45 terms

3-20: OB/GYN - fetal monitoring

what are the methods for pre-natal diagnosis
AFP, triple marker screen, quadruple marker screen, chorionic villus sampling, ultrascreen, US, amniocentesis
what is maternal serum alpha fetoprotein (MS-AFP)
produced in fetal liver cells, found in ammniotic fluid and meternal blood
when is AFP found
16-20 weeks
what does elevated AFP mean
neural tube defects (NTD)
what does decreased AFP mean
trisomy 21/18
what is a triple marker screen
Three blood tests (MS-AFP, estriol, B hCG
when is triple marker screen done
15-20 weeks
why do triple marker screen
improves detection over AFP alone: same consequences as AFP
what is a quadruple screen
inhibin-A + MS-AFP, estriol, B hCG (triple screen); hormone in blood made by placenta
when is a quadruple screen done
15-20 weeks
why do a quadruple screen
predicts adverse pregnancy outcome, small baby, still birth
when is chorionic villus sampling done
10-12 weeks
how is chorionic villus sampling done
Catheter passed through cervix into uterus to developing placenta utilizing ultrasound
what is an ultrascreen
Measures blood protein levels and ultrasound for nuchal translucency (thickness of skin on back of fetal neck
when is an ultrascreen done
11-14 weeks
what does ultrascreen test for
downs, trisomy 18
when can you visualize IUP with US
5 weeks
what is US used for
detects anomalies, twins, placenta location, abnormal pregnancy, gestational age
what is gestational age dependent on
Abdominal circumference, Head circumference, Biparietal diameter of head, Femur length, Crown to rump length (first trimester)
when is amniocentesis done
15-18 weeks
how is amniocentesis done
needle passed thorugh mothers lower abdomen into amniotic cavity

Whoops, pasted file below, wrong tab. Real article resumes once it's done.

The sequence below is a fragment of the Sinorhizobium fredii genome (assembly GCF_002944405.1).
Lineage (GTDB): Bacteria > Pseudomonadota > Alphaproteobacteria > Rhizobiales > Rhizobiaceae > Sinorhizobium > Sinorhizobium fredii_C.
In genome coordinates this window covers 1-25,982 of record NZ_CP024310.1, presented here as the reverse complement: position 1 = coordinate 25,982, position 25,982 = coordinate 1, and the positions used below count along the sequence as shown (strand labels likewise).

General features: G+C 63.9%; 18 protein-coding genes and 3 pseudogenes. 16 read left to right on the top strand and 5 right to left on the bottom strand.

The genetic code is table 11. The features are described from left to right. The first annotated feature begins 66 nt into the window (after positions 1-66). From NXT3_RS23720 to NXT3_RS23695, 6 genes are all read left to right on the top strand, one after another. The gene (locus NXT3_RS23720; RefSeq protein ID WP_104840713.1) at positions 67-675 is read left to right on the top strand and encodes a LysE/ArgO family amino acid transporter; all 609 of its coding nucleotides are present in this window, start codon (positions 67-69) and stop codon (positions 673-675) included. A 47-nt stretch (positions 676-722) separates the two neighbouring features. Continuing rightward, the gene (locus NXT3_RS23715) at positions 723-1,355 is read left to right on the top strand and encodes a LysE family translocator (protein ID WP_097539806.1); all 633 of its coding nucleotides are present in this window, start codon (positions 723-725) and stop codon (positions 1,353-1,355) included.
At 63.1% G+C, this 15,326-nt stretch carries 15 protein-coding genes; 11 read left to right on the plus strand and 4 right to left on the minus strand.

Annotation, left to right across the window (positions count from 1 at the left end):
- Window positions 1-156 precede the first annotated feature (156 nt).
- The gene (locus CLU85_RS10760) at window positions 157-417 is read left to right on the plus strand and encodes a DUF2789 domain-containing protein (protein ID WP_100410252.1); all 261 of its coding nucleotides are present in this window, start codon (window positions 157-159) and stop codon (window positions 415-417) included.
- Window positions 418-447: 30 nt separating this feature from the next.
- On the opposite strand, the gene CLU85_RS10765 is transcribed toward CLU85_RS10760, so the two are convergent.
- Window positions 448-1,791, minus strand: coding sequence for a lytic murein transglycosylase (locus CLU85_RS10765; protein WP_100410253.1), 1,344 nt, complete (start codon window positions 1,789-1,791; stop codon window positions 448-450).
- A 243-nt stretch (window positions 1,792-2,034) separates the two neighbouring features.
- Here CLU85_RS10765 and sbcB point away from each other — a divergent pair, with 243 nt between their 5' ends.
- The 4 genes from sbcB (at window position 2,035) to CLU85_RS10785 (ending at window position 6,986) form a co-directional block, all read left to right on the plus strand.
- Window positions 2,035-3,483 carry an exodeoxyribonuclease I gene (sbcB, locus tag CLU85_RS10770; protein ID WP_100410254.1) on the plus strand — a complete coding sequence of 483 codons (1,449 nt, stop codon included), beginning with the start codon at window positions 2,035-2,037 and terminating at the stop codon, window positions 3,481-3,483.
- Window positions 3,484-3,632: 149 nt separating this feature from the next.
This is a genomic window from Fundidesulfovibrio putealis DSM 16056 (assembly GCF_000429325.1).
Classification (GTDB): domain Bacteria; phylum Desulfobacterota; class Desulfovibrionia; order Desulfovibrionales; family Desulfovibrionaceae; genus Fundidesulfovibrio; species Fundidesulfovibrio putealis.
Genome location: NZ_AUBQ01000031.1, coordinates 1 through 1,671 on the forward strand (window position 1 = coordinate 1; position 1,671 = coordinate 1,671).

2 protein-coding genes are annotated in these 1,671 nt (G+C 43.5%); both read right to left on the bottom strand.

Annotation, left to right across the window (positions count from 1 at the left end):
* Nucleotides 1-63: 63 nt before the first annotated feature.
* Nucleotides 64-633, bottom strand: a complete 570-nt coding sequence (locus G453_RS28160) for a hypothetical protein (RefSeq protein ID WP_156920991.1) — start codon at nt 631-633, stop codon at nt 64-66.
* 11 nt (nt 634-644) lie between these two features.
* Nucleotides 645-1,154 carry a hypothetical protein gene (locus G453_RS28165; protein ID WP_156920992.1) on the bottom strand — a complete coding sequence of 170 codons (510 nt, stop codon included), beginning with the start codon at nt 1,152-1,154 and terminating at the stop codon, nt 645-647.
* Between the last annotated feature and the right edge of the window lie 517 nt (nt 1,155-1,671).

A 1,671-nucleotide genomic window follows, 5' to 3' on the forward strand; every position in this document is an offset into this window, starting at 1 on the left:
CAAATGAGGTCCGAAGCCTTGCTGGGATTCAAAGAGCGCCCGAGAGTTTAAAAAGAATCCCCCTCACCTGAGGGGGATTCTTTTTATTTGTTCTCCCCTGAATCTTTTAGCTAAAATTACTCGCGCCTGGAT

what are the two types of fetal monitoring
internal and external
internal fetal monitoring
fetal scalp electrode, xervix must be dilated and membranes ruptured, high quality recordings.
external fetal monitoring
transducer on mother's abdomen. Does not require cervical dilation or membrane rupture. FHR quality varies with position and maternal obesity
what is normal HR of fetus
what is marked change in fetal heart rate
greater than 25
what are periodic changes
accelerations and decelerations in FHR associated with contractions
what are accelerations
Seen with fetal movement or stimulation. Abrupt
increase in fetal heart rate above baseline
what are early deceleration
Decrease in response to contractions.; Onset with onset of contractions, duration is
length of contraction
why do early deceleration happen
Due to fetal head compression during contraction resulting in fetal vagal stimulation
what is variable deceleration
Decrease in FHR not associated with contractions
why do variable deceleration happen
umbilical cord compression
what is late deceleration
Gradual onset of decreased FHR and gradual return to normal
why does late deceleration happen
uteroplacental insufficency
what is not assuring fetal scalp pH
less than 7.2
what is a non stress test
Transducer placed on mother's abdomen to record FHR and reactivity
what is non reactive NST
Accelerations not present. Fetus can be compromised, asleep, immature, or sedated
what do you do with non reactive NST
wake fetus with vibro-acuoustic stimulation
what is a contraction stress test (CST)
Uterine contractions decrease blood flow to the placenta. Need spontaneous contractions or contractions induced by oxytocin.
what is a negative CST
No late decelerations in presence of contractions
what is a positive CST
repetitive late decelerations
what is a biophysical profile
5 parameters, two points each: NST reactivity, extremity tone, chest wall movements, gross body movements, amniotic fluid volume
what are the results of a biophysical profile
8-10 = good: 4-6 = deliver if greater than 36 weeks
what is fetal scalp sampling
Used in labor if question of fetal well being;
how is fetal scalp sampling done
cone placed in vagina to visualize fetal head; prick scalp and draw blood